Cells were seeded at 3.75x104 cells per ml into Nunclon Δ 96-well plates (Nunc) at 200μl per well and incubated under standard conditions for 48 hours. Cells were transfected with siRNA and incubated for 48 hours. The Cell Proliferation Kit I (MTT) (Roche) was employed to measure the growth rates of cells. A control with no treatment added was included on all plates and used to normalise results.

Migration and invasion transwell assay

Cells were seeded into 6-well plates at 250,000 cells per well and incubated for 24 hours. Cells were transfected with siRNA and incubated for 24 hours. Cells were trypsinised and each well resuspended in 1ml of serum-free media. 300μl cells were added to the chambers of uncoated (migration) or matrigel-coated (invasion) transwell chambers sitting in 24-well plates. 500μl of full media was added per lower well and plates incubated for 48 hours. Cells were removed from the upper chamber using cotton swabs dampened in PBS and chambers were stained in 0.25% crystal violet. Chambers were divided into quadrants, each quadrant imaged at 20X and the number of cells counted per image. All chambers were set up in triplicate.

Fluorescent microscopy

Cells were grown (37,500 (standard density) per well or 11,250 per well (low density)) and treated in Lab-Tek™ 8-well chamber slides (Nunc), fixed in 4% paraformaldehyde solution (150μl/well) and permeabilised with 0.5% Triton X solution. Actin was stained with Phalloidin-TRITC (Sigma) and Fluroshield™ with DAPI (Sigma) was added to each slide and a coverslip (#1.5) was added and sealed with a clear nail varnish top coat. Slides were mounted onto an Epi-fluorescence microscope. Images were captured at 40x magnification. Scans were performed at 1 μm interval depths through the fixed cells, and single or merged images are presented as XY single planes.

Western blotting

Whole cell lysates were extracted and Western Blotting performed as previously described [40]. Briefly, Cells were washed in cold PBS then resuspended in NP-40, Tris 10 mM pH 8.0, 60 mM KCl, 1 mM EDTA pH 8.0, 1.0 mM DTT, 10 μl/ml Protease Inhibitor Cocktail (Sigma P8340) and Phosphatase Inhibitor Cocktail (Sigma P0044), and 10 mM PMSF. Samples were then placed on ice for 10 mins and the cell lysate collected after centrifugation (13000 rpm 10 mins at 4°C). Total cellular protein was determined by means of the Bradford Assay Protein Detection Kit (Bio-Rad). Equal amounts of protein (50 μg) were subjected to SDS polyacrylamide gel electrophoresis on 4-15% gels before being trans-blotted onto Immobilin P (Millipore) membranes. Membranes were blocked in 5% BSA prior to overnight incubation at 4°C in primary antibody. Membranes were washed in TBS-T then incubated with the appropriate horseradish peroxidase-conjugated secondary antibodies (Cell Signaling Technology (CST)). Primary antibodies were as follows: anti-MARCKS (1/5000, AbCam [13]), anti-phosphoMARCKS (1/500, CST), anti-E-Cadherin (1/1000, BD Trans [41]), anti-N-Cadherin (1/2000, BD Trans [42]), anti-AKT (1/1000, CST [43]), anti-phosphoAKT (1/1000, CST [43]), Vinculin (1/1000 Sigma V9131), anti-FAK (1/500 Transduction Laboratories F15020) and anti-β-Actin (1/5000, Sigma [44]).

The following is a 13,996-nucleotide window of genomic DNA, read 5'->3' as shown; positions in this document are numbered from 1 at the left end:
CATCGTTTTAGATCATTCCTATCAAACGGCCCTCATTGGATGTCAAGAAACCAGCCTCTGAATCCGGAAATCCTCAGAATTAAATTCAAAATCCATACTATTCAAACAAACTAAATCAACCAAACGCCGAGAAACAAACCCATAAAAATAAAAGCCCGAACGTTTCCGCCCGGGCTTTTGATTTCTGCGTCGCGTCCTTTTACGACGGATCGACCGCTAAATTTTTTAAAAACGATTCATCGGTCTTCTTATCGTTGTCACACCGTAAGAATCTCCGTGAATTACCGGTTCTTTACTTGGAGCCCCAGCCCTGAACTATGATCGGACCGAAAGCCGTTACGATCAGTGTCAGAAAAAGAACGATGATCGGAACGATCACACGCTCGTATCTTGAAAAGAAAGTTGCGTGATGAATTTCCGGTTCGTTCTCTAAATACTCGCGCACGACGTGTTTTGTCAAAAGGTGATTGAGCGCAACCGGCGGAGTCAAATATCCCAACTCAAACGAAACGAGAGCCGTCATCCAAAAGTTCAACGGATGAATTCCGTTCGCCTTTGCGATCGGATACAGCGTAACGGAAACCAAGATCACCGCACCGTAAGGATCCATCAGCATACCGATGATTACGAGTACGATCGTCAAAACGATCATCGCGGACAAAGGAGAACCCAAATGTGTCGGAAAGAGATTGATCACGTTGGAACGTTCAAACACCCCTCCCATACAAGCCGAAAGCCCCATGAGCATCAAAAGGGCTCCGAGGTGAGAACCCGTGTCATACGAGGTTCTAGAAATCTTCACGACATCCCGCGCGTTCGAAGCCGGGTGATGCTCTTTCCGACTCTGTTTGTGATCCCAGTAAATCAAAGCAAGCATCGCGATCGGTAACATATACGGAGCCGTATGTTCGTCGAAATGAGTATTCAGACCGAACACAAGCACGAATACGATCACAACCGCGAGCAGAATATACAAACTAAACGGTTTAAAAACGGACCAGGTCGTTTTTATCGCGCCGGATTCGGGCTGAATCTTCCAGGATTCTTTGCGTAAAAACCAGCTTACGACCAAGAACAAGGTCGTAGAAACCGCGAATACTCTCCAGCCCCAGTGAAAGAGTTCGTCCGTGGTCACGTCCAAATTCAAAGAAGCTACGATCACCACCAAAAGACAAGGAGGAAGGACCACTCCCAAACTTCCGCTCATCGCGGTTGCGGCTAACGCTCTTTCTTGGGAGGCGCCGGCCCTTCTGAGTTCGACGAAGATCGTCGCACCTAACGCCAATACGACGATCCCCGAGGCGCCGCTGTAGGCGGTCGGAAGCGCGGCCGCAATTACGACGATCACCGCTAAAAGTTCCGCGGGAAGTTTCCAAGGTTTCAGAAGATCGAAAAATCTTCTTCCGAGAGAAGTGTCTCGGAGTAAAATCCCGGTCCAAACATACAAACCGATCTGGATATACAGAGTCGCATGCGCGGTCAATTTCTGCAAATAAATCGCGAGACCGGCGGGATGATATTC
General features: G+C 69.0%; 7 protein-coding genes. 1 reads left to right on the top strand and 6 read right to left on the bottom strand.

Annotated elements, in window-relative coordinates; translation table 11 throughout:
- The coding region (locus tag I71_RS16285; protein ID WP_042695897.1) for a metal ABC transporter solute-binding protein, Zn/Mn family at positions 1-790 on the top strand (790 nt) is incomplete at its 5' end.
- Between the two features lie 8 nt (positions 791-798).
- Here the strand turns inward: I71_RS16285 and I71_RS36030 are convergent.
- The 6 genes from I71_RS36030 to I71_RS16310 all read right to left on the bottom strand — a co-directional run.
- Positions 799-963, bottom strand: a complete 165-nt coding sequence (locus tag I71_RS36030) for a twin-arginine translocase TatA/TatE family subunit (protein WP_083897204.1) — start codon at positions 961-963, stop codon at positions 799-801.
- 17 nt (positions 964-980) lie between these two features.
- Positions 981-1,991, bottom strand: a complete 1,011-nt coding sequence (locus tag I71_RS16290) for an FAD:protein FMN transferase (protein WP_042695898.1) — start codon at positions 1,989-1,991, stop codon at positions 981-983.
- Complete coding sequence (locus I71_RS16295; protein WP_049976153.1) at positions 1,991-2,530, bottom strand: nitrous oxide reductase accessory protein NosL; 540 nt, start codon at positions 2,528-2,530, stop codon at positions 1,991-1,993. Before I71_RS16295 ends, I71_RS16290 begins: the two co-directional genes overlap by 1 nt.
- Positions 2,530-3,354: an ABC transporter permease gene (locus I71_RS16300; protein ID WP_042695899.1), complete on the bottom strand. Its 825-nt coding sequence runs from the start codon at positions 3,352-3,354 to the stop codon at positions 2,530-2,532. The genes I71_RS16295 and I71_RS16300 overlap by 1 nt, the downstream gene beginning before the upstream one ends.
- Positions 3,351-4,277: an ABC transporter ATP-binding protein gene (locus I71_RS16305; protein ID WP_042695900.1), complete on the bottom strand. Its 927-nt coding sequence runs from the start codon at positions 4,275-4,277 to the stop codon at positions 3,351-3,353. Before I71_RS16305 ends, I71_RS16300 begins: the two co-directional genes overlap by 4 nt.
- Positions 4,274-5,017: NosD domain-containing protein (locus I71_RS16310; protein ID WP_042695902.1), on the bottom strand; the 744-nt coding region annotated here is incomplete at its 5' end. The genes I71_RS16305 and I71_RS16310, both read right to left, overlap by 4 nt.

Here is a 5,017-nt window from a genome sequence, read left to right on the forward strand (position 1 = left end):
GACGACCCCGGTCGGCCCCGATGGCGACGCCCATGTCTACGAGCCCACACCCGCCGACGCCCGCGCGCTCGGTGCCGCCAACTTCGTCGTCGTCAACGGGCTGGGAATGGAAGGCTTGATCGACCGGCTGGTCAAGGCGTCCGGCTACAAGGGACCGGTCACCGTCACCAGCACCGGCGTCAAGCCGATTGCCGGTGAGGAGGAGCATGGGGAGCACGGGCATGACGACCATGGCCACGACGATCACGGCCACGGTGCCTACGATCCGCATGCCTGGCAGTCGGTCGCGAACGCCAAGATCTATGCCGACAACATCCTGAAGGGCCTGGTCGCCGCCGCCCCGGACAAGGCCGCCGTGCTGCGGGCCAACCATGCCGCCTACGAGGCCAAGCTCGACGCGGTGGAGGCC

Gene expression analysis

Macherey Nagel NucleoSpin™ miRNA extraction kit was used for RNA extraction, as previously described [45]. RNA was quantitated via Nanodrop 2000 spectrophotometry. The High Capacity cDNA Reverse Transcription Kit (Applied Biosystems) was used to convert total RNA to single stranded cDNA using 200ng RNA per sample. Predesigned RT-PCR TaqMan® assays Hs00957562_m1 (MMP9), Hs00968305_m1 (MMP3), Hs00899658_m1 (MMP1) with 18S (4310893E) as an endogenous control. A non-template control was included for all assays. Biological triplicates of PC3 cells lines treated with siControl or siMARCKS were averaged and displayed normalised to siControl.

Statistical analysis

Statistical analysis was carried out using two-sample unequal variance Student t-tests. Results were considered statistically significant where p < 0.05 and results are expressed as mean ± the standard error.


PSA- Prostate Specific Antigen

BCR- Biochemical Recurrence

MARCKS- Myristoylated Alanine-Rich Protein Kinase C Substrate

PKC- Protein Kinase C

EMT- Epithelial-to-Mesenchymal Transition

TMA- Tissue Microarray

FFPE- Formalin Fixed Paraffin Embedded

IHC- Immunohistochemistry

CDH1- E-Cadherin

CDH2- N-Cadherin

PIP2- Phosphatidylinositol 4,5-bisphosphate

MMP- Matrix Metalloproteinase

FAK – Focal adhesion kinase

Authors contributions

RWW developed the central hypothesis and received funding for the project. RWW, ED designed the experiments. ED, AO’N, KH undertook the experiments, AT undertook the design and analysis of the Immunohistochemistry. RWW, ED, AO’N, KH undertook the analysis of the in vitro data. ED and RWW wrote and edited the manuscript. All authors have reviewed and approved the manuscript.


We would like to acknowledge Andrew Gaffney (UCD) for his assistance with immunofluorescent microscopy, Ciara Barrett, Tony O’Grady, Elaine Kay & Joanna Fay for manufacture of the TMA, Alfonso Fernandez director of the flow cytometry facility and the members of the Prostate Cancer Research Consortium (PCRC) and Bioresource. ED and this study were funded by Science Foundation Ireland Strategic Research Cluster, Molecular Therapeutics for Cancer Ireland. RW Watson is funded by a Science Foundation Ireland Principle Investigator grant (15/IA/3104) and Health Research Board Patient Orientated Research grant (HRA-POR-2015-1116).


The authors declare that they have no conflicts of interests.


This material is based upon works supported by the Science Foundation Ireland Strategic Research Cluster, Molecular Therapeutics for Cancer Ireland under Grant No. [08/SRC/B1410]